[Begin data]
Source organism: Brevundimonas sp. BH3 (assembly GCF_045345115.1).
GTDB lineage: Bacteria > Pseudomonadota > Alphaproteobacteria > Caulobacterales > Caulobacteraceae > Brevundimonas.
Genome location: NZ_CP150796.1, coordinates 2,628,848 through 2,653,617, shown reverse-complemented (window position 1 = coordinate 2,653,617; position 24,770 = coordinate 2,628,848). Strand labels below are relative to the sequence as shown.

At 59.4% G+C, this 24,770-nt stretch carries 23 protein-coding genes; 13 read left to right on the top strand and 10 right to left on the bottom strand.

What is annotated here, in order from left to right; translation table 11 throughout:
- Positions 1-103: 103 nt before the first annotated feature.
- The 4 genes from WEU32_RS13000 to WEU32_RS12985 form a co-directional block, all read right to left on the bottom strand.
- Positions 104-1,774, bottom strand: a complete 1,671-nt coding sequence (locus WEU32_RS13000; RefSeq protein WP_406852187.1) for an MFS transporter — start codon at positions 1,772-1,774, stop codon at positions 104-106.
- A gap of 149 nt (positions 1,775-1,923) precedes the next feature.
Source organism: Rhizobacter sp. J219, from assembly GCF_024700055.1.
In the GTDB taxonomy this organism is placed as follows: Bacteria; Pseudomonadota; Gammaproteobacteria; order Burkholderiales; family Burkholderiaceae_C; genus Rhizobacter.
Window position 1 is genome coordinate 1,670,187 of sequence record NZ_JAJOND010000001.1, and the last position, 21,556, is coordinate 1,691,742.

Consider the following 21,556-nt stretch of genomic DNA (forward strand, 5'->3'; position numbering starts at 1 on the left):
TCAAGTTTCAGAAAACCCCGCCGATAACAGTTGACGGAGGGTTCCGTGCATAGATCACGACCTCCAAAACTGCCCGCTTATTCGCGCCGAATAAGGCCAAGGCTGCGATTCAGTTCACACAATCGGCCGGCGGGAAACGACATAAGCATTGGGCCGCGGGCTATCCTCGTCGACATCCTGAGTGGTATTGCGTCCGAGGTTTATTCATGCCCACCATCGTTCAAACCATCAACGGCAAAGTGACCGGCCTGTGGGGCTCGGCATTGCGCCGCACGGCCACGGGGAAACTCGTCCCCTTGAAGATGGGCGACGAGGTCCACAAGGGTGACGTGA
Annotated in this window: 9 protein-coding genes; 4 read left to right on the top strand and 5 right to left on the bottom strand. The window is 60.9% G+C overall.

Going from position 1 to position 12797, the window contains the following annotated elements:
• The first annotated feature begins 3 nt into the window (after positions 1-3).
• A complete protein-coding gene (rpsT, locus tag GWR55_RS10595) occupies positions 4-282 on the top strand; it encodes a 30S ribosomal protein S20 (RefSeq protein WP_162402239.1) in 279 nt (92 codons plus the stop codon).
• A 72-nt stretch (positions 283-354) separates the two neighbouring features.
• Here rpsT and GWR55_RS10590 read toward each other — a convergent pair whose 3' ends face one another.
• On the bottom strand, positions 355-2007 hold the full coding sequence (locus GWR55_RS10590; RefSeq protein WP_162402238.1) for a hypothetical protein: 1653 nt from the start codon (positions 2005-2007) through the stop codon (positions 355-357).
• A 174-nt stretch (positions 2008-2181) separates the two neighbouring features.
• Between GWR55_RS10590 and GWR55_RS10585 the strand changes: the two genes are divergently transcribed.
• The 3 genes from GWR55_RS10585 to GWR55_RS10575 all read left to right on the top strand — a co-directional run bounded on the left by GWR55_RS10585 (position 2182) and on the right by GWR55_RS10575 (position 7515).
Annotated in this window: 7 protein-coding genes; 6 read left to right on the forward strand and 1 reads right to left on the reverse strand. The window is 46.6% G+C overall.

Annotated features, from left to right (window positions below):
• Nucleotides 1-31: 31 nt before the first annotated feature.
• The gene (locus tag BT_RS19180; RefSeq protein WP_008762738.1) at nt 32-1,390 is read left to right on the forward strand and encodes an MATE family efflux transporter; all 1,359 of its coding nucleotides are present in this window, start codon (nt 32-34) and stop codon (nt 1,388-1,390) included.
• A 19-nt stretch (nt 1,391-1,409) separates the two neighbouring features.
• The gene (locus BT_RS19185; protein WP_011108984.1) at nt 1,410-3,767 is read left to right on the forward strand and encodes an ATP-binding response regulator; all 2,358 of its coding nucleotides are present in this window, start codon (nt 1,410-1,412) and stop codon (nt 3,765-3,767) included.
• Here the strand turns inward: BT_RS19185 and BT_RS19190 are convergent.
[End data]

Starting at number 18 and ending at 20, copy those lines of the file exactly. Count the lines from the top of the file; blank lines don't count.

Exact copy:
• A complete protein-coding gene (rpsT, locus tag GWR55_RS10595) occupies positions 4-282 on the top strand; it encodes a 30S ribosomal protein S20 (RefSeq protein WP_162402239.1) in 279 nt (92 codons plus the stop codon).
• A 72-nt stretch (positions 283-354) separates the two neighbouring features.
• Here rpsT and GWR55_RS10590 read toward each other — a convergent pair whose 3' ends face one another.